by Maya Barron
Jewish NewGround Alumnus, 2010
During the first NewGround retreat, we completed a “conflict styles” worksheet and I was somewhat surprised and very confused by my results. According to its rubric, I was categorized as equal parts “collaborator” and “avoider” during times of “calm” conflict. My initial reaction was total confusion at what seemed to be an essentially self-contradictory result. This actually brewed within me for quite some time because I completed the worksheet on Friday night and we didn’t examine and discuss them as a group until Saturday afternoon. When I finally voiced my confusing situation, expecting others to agree with me that my results made no sense, Aziza actually said that my particular combination meant I was a very thoughtful person. This was quite possibly the most validating and reassuring thing that anyone could have said to me.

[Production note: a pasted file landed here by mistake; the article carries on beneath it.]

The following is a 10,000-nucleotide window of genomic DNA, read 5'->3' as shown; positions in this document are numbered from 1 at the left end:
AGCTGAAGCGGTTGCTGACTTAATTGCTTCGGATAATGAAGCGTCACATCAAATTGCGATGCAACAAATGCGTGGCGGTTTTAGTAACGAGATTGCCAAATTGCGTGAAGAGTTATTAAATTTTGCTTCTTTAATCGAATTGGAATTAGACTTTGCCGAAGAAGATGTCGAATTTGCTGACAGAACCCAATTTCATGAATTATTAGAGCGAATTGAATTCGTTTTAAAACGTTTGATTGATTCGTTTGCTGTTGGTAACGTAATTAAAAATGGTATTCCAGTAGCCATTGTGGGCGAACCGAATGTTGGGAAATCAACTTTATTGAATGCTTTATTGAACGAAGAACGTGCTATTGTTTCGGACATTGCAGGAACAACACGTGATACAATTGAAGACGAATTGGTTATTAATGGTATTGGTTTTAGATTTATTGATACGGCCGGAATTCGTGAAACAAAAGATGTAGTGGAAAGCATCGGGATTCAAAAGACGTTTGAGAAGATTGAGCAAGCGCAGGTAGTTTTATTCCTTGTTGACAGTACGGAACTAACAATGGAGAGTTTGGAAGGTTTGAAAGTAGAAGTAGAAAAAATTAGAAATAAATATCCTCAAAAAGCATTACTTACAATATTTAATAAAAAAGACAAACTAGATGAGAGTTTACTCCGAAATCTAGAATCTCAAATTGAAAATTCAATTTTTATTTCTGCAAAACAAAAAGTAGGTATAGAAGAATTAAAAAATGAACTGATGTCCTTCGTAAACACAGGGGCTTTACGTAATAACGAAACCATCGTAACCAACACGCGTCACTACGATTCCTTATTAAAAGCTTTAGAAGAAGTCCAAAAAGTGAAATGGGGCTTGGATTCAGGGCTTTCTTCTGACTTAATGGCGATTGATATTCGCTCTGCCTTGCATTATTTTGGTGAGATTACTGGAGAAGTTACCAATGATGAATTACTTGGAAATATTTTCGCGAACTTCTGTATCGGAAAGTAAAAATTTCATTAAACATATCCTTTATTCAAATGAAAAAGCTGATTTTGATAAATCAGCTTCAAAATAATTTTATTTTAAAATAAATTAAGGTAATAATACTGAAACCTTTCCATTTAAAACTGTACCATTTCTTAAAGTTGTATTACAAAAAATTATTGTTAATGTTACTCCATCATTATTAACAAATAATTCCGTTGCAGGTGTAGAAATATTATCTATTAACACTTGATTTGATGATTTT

by Maya Barron
Jewish NewGround Alumnus
Oddly enough, I leave NewGround with some fascinating factual knowledge and new ways of thinking about Judaism (my own religion) and its history. First, that Judaism grew out of a tribal historical context and all/most tribes saw their tribe as “chosen” based on their close, symbiotic relationship with their God. Judaism is simply the only tribal religion that has survived the Greco-Roman period. While this does not reconcile all of my issues with chosenness, I found this really interesting. Second (and fast-forwarding a bit), that under Christian imperial rule Jews couldn’t own land and Christians couldn’t charge interest on each other. So, Jews became bankers. Then, when Jews lent money to local leaders and the leaders didn’t want to pay them back, they opted to kick the Jews out instead. While this is clearly an oversimplified narrative, there is enough truth there to add another layer to my understanding of the historical origins of anti-semitism. Neither of these two facts are earth shattering, but I found both interesting enough to write down in my notebook.